Watch An Extremely Rare ’69 Camaro ZL1 Get Back At A ’72 Dodge Demon - story fullscreen Fullscreen

Watch An Extremely Rare ’69 Camaro ZL1 Get Back At A ’72 Dodge Demon

The ol’ 427 Big Block comes alive in this old-school Chevy vs Mopar pure-stock battle

LISTEN 04:16

The Pure Stock Muscle Car Drag Race or PSMCDR class will almost never run out of steam and the video by CarsandZebras, that I’m featuring today is proof of that very fact. This duel between a 1969 Camaro ZL1 and a 1972 Dodge Demon is one, that you just can’t miss. Not only is it a full-on entertainer, but the video is packed full of facts on what exactly makes these cars so special.

1969 Chevy Camaro ZL1

Watch An Extremely Rare '69 Camaro ZL1 Get Back At A '72 Dodge Demon
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What you’re looking at, folks, is the ’69 Camaro ZL1, which really needs no introduction. Considered as the daddy of all Camaros that have ever existed, under the hood is a monster of an engine was the 427ci or 7.0-liter V-8 that puts out 430 ponies and 450 pound-feet of torque. But, these are apparently conservative estimates as the aluminum big-block dishes out in excess of 500 horses and 550 pound-feet of torque.

The compression is equally impressive at 12:1. The 427 was a very special engine as it took close to 16 hours to meticulously put each one of these masterpieces together. While a manual transmission was offered, this silver example seen here features a TH400 three-speed auto with power going to the rear wheels via 4.10 rear axle gears. The ’69 Camaro ZL1 tips the scales in the region of anywhere between 3,000 and 3,300 pounds. Given how rare these Camaro ZL1s are, prices for these things are crazy with pristine examples costing north of $800,000.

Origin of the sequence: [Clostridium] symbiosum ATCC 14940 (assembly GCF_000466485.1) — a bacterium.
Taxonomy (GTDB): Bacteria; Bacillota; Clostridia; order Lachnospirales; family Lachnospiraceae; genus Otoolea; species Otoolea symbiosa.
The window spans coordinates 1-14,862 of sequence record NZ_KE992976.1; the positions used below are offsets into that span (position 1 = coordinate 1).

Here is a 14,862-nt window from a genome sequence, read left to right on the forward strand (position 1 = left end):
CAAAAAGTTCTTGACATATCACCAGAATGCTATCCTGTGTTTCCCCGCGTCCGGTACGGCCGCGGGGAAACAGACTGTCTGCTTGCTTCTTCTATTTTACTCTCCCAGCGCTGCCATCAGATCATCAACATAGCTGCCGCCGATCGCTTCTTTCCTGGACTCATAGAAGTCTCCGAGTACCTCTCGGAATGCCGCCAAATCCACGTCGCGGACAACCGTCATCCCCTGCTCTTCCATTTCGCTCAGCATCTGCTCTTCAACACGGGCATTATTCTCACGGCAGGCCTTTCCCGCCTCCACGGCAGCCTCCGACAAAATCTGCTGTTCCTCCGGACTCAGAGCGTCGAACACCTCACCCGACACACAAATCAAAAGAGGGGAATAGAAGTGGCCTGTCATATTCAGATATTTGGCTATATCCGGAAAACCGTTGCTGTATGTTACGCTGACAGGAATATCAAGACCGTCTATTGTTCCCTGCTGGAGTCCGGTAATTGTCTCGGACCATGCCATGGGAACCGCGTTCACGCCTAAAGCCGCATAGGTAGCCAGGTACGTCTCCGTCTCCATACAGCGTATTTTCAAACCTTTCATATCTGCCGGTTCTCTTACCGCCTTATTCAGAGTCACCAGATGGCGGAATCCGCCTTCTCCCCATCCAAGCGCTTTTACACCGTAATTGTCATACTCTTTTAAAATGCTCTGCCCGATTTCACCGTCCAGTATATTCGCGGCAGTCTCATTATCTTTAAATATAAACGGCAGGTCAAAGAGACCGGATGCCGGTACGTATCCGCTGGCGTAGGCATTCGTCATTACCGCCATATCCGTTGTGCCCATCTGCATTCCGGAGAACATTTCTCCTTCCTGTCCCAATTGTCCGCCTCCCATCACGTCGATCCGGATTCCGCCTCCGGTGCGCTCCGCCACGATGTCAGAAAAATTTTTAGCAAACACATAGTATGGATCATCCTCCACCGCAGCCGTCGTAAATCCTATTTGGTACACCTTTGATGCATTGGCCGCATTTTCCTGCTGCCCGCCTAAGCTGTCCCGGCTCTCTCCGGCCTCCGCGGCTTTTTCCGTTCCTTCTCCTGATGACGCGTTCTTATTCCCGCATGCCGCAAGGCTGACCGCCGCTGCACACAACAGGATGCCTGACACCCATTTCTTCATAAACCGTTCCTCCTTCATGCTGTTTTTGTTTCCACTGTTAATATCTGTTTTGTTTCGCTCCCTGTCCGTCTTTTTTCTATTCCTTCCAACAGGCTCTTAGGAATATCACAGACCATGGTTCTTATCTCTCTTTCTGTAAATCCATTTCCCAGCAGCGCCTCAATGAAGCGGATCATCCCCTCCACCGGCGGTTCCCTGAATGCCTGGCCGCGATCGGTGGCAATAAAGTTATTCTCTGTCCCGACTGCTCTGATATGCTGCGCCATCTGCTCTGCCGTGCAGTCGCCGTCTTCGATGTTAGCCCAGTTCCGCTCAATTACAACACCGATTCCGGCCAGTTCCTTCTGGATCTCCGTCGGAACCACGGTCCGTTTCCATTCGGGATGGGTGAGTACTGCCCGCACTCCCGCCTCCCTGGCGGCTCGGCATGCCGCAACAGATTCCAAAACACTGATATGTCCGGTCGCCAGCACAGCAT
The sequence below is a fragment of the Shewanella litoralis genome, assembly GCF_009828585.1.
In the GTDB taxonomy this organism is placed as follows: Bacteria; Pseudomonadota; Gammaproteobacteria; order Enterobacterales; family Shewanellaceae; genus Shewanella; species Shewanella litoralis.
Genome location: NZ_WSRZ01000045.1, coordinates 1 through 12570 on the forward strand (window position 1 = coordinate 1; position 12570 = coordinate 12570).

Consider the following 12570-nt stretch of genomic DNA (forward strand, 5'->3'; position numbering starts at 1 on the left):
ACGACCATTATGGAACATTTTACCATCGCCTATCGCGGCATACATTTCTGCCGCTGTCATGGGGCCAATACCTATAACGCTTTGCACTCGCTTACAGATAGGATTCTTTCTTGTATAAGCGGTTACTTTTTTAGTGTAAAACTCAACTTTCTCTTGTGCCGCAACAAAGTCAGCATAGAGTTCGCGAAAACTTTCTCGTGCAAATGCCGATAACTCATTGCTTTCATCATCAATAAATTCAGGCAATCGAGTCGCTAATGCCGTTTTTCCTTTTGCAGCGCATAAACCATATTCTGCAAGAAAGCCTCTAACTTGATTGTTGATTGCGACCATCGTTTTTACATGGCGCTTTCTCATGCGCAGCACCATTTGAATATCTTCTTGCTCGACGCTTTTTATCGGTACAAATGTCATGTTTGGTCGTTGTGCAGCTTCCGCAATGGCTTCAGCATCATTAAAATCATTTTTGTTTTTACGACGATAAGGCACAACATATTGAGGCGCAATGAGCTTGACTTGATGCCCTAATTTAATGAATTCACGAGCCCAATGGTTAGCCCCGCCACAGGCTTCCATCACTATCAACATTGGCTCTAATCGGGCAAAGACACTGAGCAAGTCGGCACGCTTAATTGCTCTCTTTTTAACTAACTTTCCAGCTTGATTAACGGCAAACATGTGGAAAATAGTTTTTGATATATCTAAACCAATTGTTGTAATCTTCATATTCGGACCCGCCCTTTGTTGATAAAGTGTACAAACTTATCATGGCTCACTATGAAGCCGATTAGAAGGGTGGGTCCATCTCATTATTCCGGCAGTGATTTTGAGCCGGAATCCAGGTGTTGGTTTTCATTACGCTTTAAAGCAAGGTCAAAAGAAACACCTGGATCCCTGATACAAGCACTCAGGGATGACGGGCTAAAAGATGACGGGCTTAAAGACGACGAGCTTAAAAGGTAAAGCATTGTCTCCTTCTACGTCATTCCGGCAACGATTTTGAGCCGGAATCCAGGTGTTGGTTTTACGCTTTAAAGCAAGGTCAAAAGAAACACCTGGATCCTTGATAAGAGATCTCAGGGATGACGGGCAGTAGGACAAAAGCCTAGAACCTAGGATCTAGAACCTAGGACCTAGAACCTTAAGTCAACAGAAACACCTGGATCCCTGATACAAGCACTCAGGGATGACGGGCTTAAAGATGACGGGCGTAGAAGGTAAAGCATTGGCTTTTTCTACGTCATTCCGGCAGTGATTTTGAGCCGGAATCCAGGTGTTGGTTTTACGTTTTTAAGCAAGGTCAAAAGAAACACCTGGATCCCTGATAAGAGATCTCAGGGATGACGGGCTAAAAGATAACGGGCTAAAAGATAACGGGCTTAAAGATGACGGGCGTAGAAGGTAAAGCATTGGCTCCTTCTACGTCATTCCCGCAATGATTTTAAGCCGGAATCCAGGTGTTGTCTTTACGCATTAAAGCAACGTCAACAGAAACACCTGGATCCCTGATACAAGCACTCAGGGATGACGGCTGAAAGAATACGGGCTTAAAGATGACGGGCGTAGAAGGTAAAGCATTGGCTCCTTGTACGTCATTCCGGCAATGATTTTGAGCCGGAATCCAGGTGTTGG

1972 Dodge Demon 340

Watch An Extremely Rare '69 Camaro ZL1 Get Back At A '72 Dodge Demon
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Next up, is this Dodge Demon 340 from 1972. The Demon name had its weight in gold back then as it does today. As the name implies 340ci or 5.6-liter V-8 was rated for 240 horsepower and 290 pound-feet of torque. As you may recall, the early 70s saw the oil crisis and the Demon was, unfortunately, the victim of the period where regulators mandated unleaded gas, which led to a drop in compression ratios of engines on muscle cars. Just between 71 and 72, the compression ratio dropped from 10.3:1 to 8.5:1.

The engine is mated to a 727 three-speed auto. While stock rear gears on offer were a 3.23 with a 3.55 optional, this particular Demon is rocking 4.10 rear axle gears. Weight? The Demon tips the scales at 3,200 pounds. The ’72 Demon remains one of the top-rated old-school muscle cars out there.

The Race

The stage for this battle? Well, it’s the Mid-Michigan Motorplex up in Stanton, which in my opinion is a sort of a mecca for the pure-stock drag racing class. Here’s how the numbers that we just looked at translated out on track. Off the bat, I was expecting the Chevy to dominate this one, but to my surprise, it was the Demon that got off the line well. In fact, up until the 60-footer.

Although the Dodge was ahead by a car length, but the Chevy began to claw back that lead and by the time the two cars got to the finish line, the Camaro was ahead. Despite the poor launch, the ZL1 did the standing 1/4 mile in 11.9 seconds at 117.75 mph against the Demon’s 12.79 seconds at 107.78 mph.

That’s A Wrap

Watch An Extremely Rare '69 Camaro ZL1 Get Back At A '72 Dodge Demon
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But the ZL1 came back hard to take the win with a 1/4 mile time of 11.9s @ 117.75 mph against the Demon’s 12.79s @ 107.78 mph. Swipe up to watch this closely fought battle.

Okay, so the Demon lost, but not by much. I am still surprised how well the Demon fared against the might of the 427, especially since the Chevy truly is in a league of its own. I’m sure the results would have been very different had this been a ’71 Demon. I mean the 340 is an underrated engine that has a lot of potential.

Khris Bharath
Khris Bharath
Khris is a classic car aficionado and adores his Jags and Alfas, although he keeps tabs on everything from super exotics like an old EB 110 to the latest from Lucid. Formula One is very close to his heart, and he diligently makes time to tune in for the Grand Prix on Sundays. Khris also loves his road trips and he prefers stick shift over an Auto any day.  Read full bio
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